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Fearless Symmetry by Robert Gross, Avner Ash

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MATRICES 117
We call the actual numbers that occur in a given matrix its
entries. So the last exchange can be stated: “What was the entry
in the second row and first column? Oh, it was a 0?” Or when you
get good at it, you can even say “What was the (2,1)-entry?”
Matrix Multiplication
Because the entries in a matrix are elements of a number system,
they can be added, subtracted, and multiplied. This allows us to
define multiplication of matrices, and thus we will obtain plenty of
“standard” groups to use in our representations.
Here is the all-important definition of how to multiply two
matrices. First, we have to tell you that any two matrices cannot
necessarily be multiplied. They must both have entries from the
same number system. For instance, both could be Z-matrices, or
Q-matrices, or C-matrices.
The sizes of the matrices also have to match in a particular way.
Remember that an m-by-n matrix is a rectangular array of numbers
with m rows and n columns. Let A be an m-by-nR-matrix and
B a p-by-qR-matrix. Then we can form and compute the product
AB (in that order!) if and only if n = p. In words: The number
of columns of the first matrix must be the same as the number of
rows of the second matrix. You will see why as soon as we explain
how to multiply.
1
A mnemonic for this rule is that the numbers
in the middle have to “cancel out. In fact, an m-by-n matrix
times an n-by-q matrix will be an m-by-q matrix, the n’s having
cancelled out.
It will be helpful first to describe the dot product of a row and
column of the same sizes. We assume the number system is fixed
for this discussion, so that we can add and multiply entries. The dot
product of a row of length n and a column of length n is obtained
by multiplying the pairs of entries in corresponding positions in
1
You may have noticed that we do not use any symbol for the group law of multiplying
matrices. We just juxtapose the symbols of the two matrices, as in AB. This notation is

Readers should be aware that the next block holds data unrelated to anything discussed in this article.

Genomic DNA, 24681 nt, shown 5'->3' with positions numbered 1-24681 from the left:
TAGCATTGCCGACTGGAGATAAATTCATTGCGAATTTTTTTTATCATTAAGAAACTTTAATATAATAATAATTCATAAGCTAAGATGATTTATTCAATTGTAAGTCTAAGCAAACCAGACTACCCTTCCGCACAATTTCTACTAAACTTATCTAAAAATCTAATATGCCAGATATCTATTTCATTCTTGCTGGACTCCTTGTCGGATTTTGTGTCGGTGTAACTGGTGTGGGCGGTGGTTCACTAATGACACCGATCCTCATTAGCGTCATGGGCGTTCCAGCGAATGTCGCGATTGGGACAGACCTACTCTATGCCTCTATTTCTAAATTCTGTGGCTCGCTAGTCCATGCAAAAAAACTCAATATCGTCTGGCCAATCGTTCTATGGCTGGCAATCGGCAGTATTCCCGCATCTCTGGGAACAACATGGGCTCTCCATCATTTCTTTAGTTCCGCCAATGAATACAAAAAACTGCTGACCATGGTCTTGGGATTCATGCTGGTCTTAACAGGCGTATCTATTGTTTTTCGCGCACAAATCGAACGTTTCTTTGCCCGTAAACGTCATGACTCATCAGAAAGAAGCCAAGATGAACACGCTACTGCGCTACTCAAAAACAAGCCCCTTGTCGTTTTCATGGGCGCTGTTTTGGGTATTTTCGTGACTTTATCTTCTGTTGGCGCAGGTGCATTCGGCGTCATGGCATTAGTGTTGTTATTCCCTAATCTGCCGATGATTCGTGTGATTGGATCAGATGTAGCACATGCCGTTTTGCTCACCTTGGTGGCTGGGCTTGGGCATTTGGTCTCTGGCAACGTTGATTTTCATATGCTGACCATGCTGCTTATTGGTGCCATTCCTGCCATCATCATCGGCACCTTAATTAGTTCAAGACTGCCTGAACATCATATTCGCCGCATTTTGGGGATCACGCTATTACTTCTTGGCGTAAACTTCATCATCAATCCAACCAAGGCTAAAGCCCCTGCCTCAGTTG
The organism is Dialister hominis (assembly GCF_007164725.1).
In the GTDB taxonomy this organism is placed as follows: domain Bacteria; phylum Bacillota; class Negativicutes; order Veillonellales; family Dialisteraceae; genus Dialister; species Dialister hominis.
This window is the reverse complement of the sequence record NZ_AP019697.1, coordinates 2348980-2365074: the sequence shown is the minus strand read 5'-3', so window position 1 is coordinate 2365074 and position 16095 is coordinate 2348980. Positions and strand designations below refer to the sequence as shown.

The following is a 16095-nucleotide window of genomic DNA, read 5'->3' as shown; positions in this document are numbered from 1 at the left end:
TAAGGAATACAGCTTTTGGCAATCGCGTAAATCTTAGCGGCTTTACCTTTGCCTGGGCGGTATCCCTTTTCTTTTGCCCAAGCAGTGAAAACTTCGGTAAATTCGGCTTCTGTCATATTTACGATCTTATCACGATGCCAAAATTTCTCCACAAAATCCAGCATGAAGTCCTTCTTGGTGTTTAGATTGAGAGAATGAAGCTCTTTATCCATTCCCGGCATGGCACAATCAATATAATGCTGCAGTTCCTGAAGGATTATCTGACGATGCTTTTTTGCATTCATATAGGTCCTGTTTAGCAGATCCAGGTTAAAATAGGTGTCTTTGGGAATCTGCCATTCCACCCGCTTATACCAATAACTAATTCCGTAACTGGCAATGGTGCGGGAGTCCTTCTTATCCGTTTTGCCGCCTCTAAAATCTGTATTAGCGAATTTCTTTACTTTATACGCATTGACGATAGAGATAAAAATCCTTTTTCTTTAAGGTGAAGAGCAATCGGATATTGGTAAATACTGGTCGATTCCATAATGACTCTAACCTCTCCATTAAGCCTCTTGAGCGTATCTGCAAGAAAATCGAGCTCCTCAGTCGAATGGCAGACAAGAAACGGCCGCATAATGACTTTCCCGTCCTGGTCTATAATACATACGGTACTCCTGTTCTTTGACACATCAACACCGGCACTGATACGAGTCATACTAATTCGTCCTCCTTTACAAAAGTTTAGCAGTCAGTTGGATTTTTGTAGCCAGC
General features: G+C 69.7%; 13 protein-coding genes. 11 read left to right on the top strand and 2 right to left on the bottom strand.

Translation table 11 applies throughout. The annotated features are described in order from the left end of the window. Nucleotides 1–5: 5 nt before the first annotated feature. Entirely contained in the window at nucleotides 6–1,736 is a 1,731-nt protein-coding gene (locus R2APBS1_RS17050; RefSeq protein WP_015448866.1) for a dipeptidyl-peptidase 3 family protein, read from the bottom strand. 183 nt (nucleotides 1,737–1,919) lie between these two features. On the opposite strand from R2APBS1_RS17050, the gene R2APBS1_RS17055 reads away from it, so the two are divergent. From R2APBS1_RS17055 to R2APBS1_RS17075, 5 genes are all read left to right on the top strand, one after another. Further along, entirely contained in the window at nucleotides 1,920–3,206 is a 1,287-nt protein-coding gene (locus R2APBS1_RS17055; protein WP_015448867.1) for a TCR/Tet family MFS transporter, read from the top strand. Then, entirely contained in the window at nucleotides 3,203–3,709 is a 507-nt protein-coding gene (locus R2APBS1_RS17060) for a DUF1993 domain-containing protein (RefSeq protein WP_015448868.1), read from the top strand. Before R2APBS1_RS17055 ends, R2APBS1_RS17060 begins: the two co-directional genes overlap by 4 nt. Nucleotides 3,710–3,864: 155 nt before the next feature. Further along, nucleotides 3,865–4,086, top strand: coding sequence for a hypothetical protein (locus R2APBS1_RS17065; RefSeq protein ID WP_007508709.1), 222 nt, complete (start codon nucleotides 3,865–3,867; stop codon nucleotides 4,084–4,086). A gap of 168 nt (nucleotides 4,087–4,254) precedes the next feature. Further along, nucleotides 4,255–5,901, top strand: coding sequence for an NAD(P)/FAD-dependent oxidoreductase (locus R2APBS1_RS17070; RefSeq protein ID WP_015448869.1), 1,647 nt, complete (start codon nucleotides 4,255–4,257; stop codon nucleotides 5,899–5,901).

traditional.
118 CHAPTER 10
the row and column, and then adding up all of those answers. For
example:
The dot product of
135
and
2
9
1
is 1 · 2 + 3 · 9 + 5 · 1 =
2 + 27 + 5 = 34.
So the dot product of a row and a column (of the same size) is a
single number.
Next, let’s multiply a 2-by-2 Z-matrix A by a 2-by-1 Z-matrix B:
25
41

6
8
=
2 · 6 + 5 · 8
4 · 6 + 1 · 8
=
52
32
.
The answer is another 2-by-1 Z-matrix. The multiplication rule
can be stated in words as follows: The first entry in the answer is
the dot product of the first row of A by B, and the second entry in
the answer is the dot product of the second row of A by B.
Or here’s a 4-by-3 Z-matrix times a 3-by-1 Z-matrix:
123
781
123
1110
40
28
31
=
1 · 40 + 2 · 28 + 3 · 31
7 · 40 + 8 · 28 + 1 · 31
1 · 40 + 2 · 28 + 3 · 31
1 · 40 + 11 · 28 + 0 · 31
=
189
535
109
348
.
Again, each entry in the answer is a dot product.
In general, an m-by-n matrix times an n-by-1 matrix will be an
m-by-1 matrix computed according to this rule: the kth entry of the
answer is the dot product of the kth row of the first matrix times
the column matrix.
EXERCISE: Compute the following products:
56
34
11 2
4
9

434
182
7
9
12
.
MATRICES 119
SOLUTION: The answers are
56
34
11 2
4
9
=
74
48
26
and
434
182
7
9
12
=
103
103
.
Now multiplying a matrix by another matrix (of the right size) is
easy. An m-by-n matrix times an n-by-q matrix will be an m-by-q
matrix computed according to this rule: the (k, j)th entry of the
answer is the dot product of the kth row of the first matrix and
the jth column of the second matrix.
That was a mouthful, so let us take a look. We have
12
34
56
=
1 · 3 + 2 · 51· 4 + 2 · 6
=
13 16
.
Here is another example:
3411
241
45 6 11
22 1 34
943237
=
3 ·4 + 4 ·2 + 11 ·93·5 + 4 ·2 + 11 ·43·6 + 4 ·1 + 11 ·32 3 ·11 + 4 ·34 + 11 ·37
2 ·4 + 4 ·2 +−1 ·92·5 + 4 ·2 +−1 ·42·6 + 4 ·1 +−1 ·32 2 ·11 + 4 ·34 +−1 ·37
=
119 67 374 576
714
16 121
.
EXERCISE: Compute the following matrix products:
7811
4312
85
39
11 2
85
39
11 2
7811
4312
.

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